Geeta Padmanabhan discovers the ingredients that go into making cookery shows on television a hit with the young and the old

Almost every TV channel I surf has a cookery show — morning, noon or afternoon. On one, a gentleman creates dishes with leaves, flowers and seeds. On another, the host clarifies caller-doubts while stirring fruit biriyani. One cook serves up songs with spicy curries. Celebrity chefs cook with confidence while novices rush to finish only-half-hour dishes in tight contests. Hosts in Julia Child’s “stand-and-stir” - type shows assure me that cooking is no big deal. A breakfast show has a modern-art canvas — everyone can make them, though I am not sure they will eat them.

I watch, mesmerised. And I'm not alone. “I want to be a chef!” says 10-year-old T. Raghav, whose favourites include Nigella Lawson and Donna Hay. “Master Chef is a cool show!” he declares. Twelve-year-old Karuna mostly watches competitive shows (Chopped, Iron Chef), not straight up “how-to-cook” ones, while her mother loves those anchored by celebrities such as Martha Stewart and Rachel Ray. There’s a lot of banter and joking on the set, so it is all entertainment, she says. “After Aarti Sequeira became “Next Food-Network Star”, we watched Aarti Party for a while, but lost interest. We could easily look up her recipes on the Internet.”

Strange, this television-cookery show boom. People watch, even when they have no interest in food, much less in trying out dishes. We need to imagine their aroma, spice and crunch — it’s like watching diners enjoy crisp masala-dosa while we wait, with our empty stomachs rumbling. Most of the dishes can’t be made in average kitchens. We don't have tools that perform culinary miracles, we don’t know where to get the ingredients, can’t remember tips. They are for foodophiles, not everyday cooks!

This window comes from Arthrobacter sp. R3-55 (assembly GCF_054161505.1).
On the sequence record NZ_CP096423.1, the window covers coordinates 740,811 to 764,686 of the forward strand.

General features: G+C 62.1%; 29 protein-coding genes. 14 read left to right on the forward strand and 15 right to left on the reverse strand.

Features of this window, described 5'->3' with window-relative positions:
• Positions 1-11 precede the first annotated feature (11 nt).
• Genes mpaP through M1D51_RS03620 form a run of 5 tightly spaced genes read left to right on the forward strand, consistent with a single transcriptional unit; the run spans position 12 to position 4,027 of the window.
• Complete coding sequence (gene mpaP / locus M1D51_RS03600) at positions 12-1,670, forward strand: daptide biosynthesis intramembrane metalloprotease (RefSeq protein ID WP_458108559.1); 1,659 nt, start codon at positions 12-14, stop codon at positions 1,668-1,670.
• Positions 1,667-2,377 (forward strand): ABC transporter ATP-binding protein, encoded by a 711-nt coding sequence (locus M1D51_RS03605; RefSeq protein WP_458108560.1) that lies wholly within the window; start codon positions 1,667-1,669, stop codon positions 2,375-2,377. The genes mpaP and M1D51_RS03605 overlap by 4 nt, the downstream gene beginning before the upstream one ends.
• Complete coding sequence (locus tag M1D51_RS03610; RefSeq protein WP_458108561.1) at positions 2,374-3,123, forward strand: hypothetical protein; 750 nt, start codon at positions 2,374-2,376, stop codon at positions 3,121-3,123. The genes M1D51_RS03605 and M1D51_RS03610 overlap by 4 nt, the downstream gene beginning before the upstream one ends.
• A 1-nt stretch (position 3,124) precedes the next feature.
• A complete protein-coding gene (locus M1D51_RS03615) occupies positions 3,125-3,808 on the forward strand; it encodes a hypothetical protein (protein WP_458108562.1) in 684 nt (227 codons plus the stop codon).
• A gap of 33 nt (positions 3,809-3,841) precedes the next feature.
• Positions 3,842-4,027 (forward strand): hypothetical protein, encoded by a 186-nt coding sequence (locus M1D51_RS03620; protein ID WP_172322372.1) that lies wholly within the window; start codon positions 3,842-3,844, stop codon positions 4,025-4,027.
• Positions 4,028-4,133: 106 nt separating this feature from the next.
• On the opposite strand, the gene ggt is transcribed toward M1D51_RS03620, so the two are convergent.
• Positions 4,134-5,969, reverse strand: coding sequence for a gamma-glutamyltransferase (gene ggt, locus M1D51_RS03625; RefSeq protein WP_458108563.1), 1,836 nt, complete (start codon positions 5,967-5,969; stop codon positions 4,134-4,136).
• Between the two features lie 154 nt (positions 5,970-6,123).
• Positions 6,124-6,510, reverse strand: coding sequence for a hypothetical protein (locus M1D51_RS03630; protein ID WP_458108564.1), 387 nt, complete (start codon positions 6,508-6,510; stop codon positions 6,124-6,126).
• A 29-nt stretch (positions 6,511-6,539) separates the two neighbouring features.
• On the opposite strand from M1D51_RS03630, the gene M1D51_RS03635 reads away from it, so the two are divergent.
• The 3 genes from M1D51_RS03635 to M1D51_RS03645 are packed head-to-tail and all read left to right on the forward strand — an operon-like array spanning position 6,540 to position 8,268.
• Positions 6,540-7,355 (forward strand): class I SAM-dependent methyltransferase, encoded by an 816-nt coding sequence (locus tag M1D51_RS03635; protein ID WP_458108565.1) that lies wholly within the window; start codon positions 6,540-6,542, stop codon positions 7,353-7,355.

Why do we watch? Is it the recipes, cooking traditions, creativity, techniques in close-up? Or is it the fantasy, can't-get element, since the food is inaccessible? Maybe the sight of food comforts, combats loneliness. Of course, chef-vs-chef contests are TV-drama — of frittered cutlets, heartless judges, ticking clocks, bloody chopping-boards, elimination threats, perpetual emergency. The Foodistan contest was about national pride — old rivals fighting their battles “with forks, knives and skillets”.

Food-Science students and alumni of MOP Vaishnav College answer the question enthusiastically. “Wholesome family entertainers,” says Sonali Divya, who finds them amusing, appealing and appetising. “Love the judges’ vocabulary,” she adds. The programme opens doors to multiple cuisines, says Spriha Pandey, reminding you how these shows helped Sanjeev Kapoor (Khana Khazana) and Tarla Dalal spread the aroma of Indian cooking across the globe. Sushmitha .S says, “I have learnt much from Aaha Enna Rusi and Kitchen Super Stars. And my mom loves Damu’s show!”

Vegetarians watch non-vegetarian programmes, points out Pravallika KL. “They are a boon for newly-weds. Grandma’s recipes, rural/unconventional dishes are passed on, they encourage you to get enthusiastic about cooking rather than treat it like a chore,” says Roshini M.

“Cooking is de-stressing,” says Nusaiha Boodhun. “Men tell me they watch to get healthy solutions for ailments, home-makers say it adds to their repertoire,” says Bhargaviy KLN. ”I love the meal-storm, the cliff-hanger moments in contests, how do they do it in half-an-hour when I'm so pressed for time,” wonders Anju Sai Easwari. “I try to replicate the various cutting methods displayed,” says Roshini RP. Zanofer Nisha has tried several of the show recipes.

A multi-page menu of testimonials, but “time-pass” is my pick of the answer. What’s yours?